It is no secret that women are grossly underrepresented in STEM (Science, Technology, Engineering, and Mathematics) fields. The proportion of women pursuing science degrees in some fields like computer science has actually decreased since the 1980s by 20 percent.
According to a study from Florida Gulf Coast University and the University of Colorado at Boulder, two thirds of elementary girls were interested in science, the same number as boys. In middle school, the number diverges, and is distinctly different by high school. The report added, “many girls who take advanced science courses in middle school do not continue to study science in high school.”
Women, educators, and parents in the Black Hills are working to change that for the next generation of girls!
Lisa Carlson is the director of WiSE (Women in Science and Engineering) at the South Dakota School of Mines & Technology. WiSE helps female students succeed by hosting STEMinist study halls, social and networking events, industry and alumni talks from women in science, and coffee talks about topics in academia. In addition, WiSE provides outreach to young girls interested in STEM subjects in the Black Hills, including summer camps, co-sponsoring the annual Women in Science Conference, student panel sessions, and other outreach events.
“Even though girls are just as adept as boys in science and math, there are too few role models in those fields for girls to look up to,” explained Lisa. “The problem is systemic: too few women in leadership positions, pictured in movies, and in the STEM pipeline to eventually become those role models. Too few STEM faculty members and teachers who are women, and less girls that go into those fields means less opportunity for those girls to become women role models. Girls begin to lose the most interest in middle school, when social pressure becomes high.”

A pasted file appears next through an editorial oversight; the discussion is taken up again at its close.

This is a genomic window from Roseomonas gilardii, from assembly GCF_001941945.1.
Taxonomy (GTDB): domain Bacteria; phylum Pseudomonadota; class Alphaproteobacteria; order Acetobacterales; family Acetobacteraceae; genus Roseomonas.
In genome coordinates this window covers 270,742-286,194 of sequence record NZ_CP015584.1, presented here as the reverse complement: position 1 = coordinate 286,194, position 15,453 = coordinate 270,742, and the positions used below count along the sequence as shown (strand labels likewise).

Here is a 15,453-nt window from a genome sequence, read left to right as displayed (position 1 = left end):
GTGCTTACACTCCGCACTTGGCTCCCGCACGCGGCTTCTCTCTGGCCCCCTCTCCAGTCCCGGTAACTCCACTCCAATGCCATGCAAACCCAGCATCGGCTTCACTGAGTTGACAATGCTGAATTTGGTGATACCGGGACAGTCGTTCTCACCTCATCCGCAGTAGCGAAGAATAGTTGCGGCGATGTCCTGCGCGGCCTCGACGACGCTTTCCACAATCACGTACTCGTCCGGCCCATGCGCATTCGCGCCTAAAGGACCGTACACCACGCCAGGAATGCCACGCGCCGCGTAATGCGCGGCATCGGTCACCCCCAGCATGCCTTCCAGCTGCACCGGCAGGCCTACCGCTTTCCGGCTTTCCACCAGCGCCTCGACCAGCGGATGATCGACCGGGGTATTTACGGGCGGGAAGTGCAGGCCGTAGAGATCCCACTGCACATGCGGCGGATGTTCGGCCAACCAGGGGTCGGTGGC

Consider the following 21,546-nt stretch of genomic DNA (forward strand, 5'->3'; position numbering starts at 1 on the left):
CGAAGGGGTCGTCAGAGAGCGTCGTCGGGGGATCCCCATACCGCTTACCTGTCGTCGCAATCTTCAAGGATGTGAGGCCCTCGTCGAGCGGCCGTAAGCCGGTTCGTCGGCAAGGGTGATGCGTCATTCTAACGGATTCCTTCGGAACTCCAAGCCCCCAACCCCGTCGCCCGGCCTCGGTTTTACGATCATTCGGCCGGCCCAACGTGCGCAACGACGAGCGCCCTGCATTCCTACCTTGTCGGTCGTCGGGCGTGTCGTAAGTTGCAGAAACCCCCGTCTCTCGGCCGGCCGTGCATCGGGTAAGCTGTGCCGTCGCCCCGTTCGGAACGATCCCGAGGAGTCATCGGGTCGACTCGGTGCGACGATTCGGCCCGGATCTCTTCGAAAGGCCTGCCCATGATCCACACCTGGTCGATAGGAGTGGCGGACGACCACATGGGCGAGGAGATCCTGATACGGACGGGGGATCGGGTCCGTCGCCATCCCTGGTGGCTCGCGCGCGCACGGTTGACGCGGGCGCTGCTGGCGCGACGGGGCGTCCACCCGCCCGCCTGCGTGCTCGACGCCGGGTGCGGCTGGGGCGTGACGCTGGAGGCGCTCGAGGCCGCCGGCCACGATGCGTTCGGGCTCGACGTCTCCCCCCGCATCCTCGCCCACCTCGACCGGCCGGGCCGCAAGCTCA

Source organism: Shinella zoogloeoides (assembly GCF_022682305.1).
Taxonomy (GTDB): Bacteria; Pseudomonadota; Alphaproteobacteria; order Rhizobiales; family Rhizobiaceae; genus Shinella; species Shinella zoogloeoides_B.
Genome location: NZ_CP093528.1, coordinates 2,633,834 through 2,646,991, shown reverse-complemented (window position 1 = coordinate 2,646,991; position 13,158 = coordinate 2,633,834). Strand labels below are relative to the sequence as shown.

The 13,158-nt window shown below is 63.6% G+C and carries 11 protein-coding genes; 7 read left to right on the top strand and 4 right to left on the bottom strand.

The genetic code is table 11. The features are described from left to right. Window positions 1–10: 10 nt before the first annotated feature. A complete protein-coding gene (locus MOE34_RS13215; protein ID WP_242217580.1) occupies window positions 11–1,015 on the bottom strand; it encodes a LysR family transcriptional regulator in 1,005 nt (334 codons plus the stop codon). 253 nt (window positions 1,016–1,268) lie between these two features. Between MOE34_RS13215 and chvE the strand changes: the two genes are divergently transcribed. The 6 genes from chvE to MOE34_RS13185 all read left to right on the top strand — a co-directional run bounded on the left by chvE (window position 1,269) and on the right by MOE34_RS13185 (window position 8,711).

So what can parents and teachers do to help keep young girls interested in STEM? Encourage them to play with educational toys like legos and science kits, go to science-themed summer camps and programs, and show girls young STEM role models such as teenage mathematician Priyanshi Somani.
“Encourage your daughters to explore, and help to shatter gender stereotypes by encouraging creative play. Don’t let them be afraid to get dirty. Don’t discourage watching traditionally “male” programming on PBS and other educational television shows. Encourage play with toys like Goldiblocks, 3 Doodler pens, Legos, and science kits,” said Lisa. “Things like that will help kids connect everyday situations to science and engineering and will also help girls think about ways to help change the world through STEM fields.”
Carrie Robley is the Director of Rapid City’s chapter of Girls Inc, a program dedicated to help build up local girls from ages six to 17 to become more responsible and confident through numerous recreational activities. STEM activities for the girls are woven into day-to-day operations.
“Our girls love to build things, so we make sure that our classrooms and playground have plenty of materials for them to use creatively. We also implement weekly hands-on Operation SMART (Science, Math and Relevant Technology) classroom sessions, and the girls have access to guided activities in our Computer Lab,” explained Carrie.
Carrie believes there are many factors leading to the lack of women in STEM such as: lack of exposure when they are young, gender stereotypes, self-doubt and a lack of confidence in mathematical abilities, lack of encouragement, and not many female role models in STEM.
“Assume girls are interested in STEM. Too many girls still get the message that math and science aren’t for them. Let girls learn to embrace their intellectual curiosity and trust their own judgment. Help them get past the ‘yuck’ factor. Girls who are afraid of getting dirty aren’t born that way—they’re made. Girls should learn that they have a right to be themselves, pursue what interests them, and resist gender stereotypes,” said Carrie. “The more exposure girls have to STEM opportunities and experiences the better. This will help spark that interest and confidence when it comes time to start making decisions about their future goals.”
Words by Kelsey Sinclair
Photos by Jesse Brown Nelson